Some dogs do regularly consume a small amount of rhododendron leaves without developing symptoms, but this depends a lot on the specific variety of rhododendron as well as the size of your dog. Emergency veterinary treatment is needed immediately if symptoms are severe

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Diagnosis is based on a history of ingestion as well as symptoms. Vomiting and gastrointestinal upset are non-specific signs of toxicity, but combined with an abnormally slow heart rhythm, and atrioventricular block, this could suggest grayanotoxin toxicity.

The veterinarian will physically examine your dog and listen to his heart. Unusual rhythms will be further analysed using an echo-cardiogram or an electrocardiogram.

Blood tests may also show electrolyte abnormalities. If you aren’t sure what happened, other possible causes will need to be eliminated. Treatment of Rhododendron Poisoning in Dogs For initial treatment, remove any un-swallowed plant material from the mouth, and rinse with water or milk. Encourage your dog to drink fluids to dilute the toxin. Don’t induce vomiting unless recommended by a veterinarian or a professional poison expert.

Immediate veterinary treatment is advisable, especially if a large amount was ingested. For recent poisoning, the veterinarian will induce emesis (vomiting). Activated charcoal will be given throughout the first day. This medication will bind to the toxins in your dog’s stomach and reduce further absorption.

Other treatment will focus on the symptoms. Intravenous fluids and additional oxygen may be administered. If bradycardia (slow heart rhythm) is very severe, atropine will likely be prescribed. Quinidine may be given for heart block. If a temporary pacemaker is available for dogs, this can help stabilise the heart until the toxins are excreted. Most symptoms resolve themselves in 24 to 48 hours.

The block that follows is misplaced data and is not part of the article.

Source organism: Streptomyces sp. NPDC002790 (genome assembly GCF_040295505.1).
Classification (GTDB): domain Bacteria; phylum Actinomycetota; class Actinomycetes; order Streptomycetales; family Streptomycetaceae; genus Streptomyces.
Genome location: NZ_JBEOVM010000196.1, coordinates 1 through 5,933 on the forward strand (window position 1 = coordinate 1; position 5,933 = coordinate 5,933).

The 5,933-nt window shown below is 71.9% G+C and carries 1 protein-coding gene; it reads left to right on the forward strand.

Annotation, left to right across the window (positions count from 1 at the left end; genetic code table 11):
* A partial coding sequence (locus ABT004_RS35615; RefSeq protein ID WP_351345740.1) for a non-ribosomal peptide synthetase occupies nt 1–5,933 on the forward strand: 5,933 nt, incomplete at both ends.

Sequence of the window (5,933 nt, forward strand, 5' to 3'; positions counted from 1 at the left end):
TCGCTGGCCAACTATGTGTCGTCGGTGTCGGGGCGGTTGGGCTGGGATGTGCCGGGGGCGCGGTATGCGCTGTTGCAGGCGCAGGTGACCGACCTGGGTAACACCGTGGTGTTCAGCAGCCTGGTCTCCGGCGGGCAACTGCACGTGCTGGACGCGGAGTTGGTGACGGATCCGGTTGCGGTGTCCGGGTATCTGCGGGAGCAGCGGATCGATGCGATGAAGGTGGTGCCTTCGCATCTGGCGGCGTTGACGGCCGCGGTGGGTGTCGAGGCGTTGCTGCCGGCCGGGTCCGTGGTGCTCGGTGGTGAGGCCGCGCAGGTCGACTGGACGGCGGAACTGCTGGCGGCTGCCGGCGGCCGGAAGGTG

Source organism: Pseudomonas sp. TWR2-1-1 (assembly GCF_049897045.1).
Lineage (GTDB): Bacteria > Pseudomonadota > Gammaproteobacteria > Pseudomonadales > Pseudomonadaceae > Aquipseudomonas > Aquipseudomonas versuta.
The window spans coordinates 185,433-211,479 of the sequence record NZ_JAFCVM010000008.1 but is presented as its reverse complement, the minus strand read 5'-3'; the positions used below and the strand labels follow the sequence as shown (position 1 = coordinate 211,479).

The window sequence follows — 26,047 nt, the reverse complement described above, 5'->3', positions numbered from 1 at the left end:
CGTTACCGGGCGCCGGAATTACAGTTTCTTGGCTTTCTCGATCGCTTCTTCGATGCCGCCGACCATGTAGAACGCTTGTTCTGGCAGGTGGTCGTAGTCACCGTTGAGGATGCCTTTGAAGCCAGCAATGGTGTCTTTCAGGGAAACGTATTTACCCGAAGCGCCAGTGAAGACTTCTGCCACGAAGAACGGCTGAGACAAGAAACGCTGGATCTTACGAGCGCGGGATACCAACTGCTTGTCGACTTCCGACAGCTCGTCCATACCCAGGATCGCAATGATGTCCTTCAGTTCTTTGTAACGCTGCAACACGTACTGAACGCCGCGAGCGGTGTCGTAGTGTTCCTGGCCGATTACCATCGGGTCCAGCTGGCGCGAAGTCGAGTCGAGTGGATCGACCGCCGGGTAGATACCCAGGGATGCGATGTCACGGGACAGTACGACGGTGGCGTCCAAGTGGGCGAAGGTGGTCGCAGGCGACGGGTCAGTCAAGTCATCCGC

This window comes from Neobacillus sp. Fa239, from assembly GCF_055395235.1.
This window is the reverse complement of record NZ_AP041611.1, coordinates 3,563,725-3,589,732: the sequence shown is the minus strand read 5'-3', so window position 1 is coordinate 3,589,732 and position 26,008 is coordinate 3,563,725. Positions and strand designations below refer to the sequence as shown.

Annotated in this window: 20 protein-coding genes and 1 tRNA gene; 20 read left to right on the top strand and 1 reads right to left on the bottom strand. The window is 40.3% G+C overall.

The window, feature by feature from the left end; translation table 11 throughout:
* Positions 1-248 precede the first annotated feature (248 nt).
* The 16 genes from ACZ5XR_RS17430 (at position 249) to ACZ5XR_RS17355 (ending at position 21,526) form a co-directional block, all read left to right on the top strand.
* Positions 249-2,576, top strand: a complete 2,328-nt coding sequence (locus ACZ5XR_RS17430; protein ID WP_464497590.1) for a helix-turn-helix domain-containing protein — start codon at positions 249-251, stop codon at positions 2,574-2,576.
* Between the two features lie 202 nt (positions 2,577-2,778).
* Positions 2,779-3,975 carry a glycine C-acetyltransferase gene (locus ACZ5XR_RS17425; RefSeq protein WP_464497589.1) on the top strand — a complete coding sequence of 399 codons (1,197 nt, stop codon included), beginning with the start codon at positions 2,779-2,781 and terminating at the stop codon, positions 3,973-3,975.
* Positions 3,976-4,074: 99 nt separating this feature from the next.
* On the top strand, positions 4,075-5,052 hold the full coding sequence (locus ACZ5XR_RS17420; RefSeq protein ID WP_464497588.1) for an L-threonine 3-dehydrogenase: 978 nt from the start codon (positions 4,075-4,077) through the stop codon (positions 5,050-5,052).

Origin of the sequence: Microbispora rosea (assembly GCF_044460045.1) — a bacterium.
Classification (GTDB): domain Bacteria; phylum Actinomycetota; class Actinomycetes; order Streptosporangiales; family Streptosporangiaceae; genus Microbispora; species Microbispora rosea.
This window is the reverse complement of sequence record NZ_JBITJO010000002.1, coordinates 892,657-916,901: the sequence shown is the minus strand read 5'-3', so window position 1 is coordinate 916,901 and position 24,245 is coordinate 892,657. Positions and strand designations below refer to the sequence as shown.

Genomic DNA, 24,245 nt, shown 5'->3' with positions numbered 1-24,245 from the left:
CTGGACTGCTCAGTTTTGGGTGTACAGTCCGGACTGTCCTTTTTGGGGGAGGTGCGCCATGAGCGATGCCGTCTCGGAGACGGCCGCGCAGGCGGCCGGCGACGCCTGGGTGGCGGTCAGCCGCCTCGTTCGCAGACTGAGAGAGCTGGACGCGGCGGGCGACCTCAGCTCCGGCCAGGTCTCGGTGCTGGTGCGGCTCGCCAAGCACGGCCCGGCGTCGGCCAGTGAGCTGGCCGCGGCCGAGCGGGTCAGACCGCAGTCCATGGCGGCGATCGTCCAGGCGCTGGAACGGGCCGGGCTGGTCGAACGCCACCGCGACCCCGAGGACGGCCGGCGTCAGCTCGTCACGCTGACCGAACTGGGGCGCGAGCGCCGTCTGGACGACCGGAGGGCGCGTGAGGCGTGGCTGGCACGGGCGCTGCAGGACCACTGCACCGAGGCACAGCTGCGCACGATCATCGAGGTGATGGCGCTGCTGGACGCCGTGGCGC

For cases of severe poisoning, your dog will need to stay in a veterinary hospital during that time. Recovery of Rhododendron Poisoning in Dogs Serious rhododendron poisoning is rare since dogs don’t typically eat large amounts of plant material. Most dogs will make a complete recovery, especially with prompt veterinary treatment.

The size of your dog, the amount that was ingested, and the toxicity level in the plant will all be relevant. A veterinarian will be able to better evaluate your dog’s chances upon diagnosis. To manage the condition, try to discourage your dog from chewing on garden bushes and flowers.

If your dog is prone to snacking on green material, try growing grasses that can be consumed safely and interest him in eating these instead of toxic plants. If rhododendron poisoning is a recurrent problem, consider eliminating the bush and plant something else that will be less toxic for your dog, obvious really.

IMPORTANT INFORMATION – please read Find My Lost Dog assumes no liability for the content of the following list. This does not represent a complete list of all poisonous plants and is only intended as a guide. Please contact your veterinary surgeon for advice or treatment immediately if you think your pet has eaten any of the following plants and is showing a bad reaction. Your pet may also have a sensitivity or allergy to a plant that is not on the list, so always be vigilant and seek help if you are worried about your pet’s health.

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1 thought on “A Guide to Rhododendron Poisoning In Dogs”

  1. Thank you for this, another very informative article. I am always trying to spread the word about the many plants poisonous to dogs, so am glad to see this. Please also take a look at Oleander (Nerium Oleander). It”s less common in UK, but is one of the most poisonous on the planet. I bought one from The Range, not realising, and was shocked when I looked it up. Getting rid was a nightmare – as cannot compost, burn, shred or drown!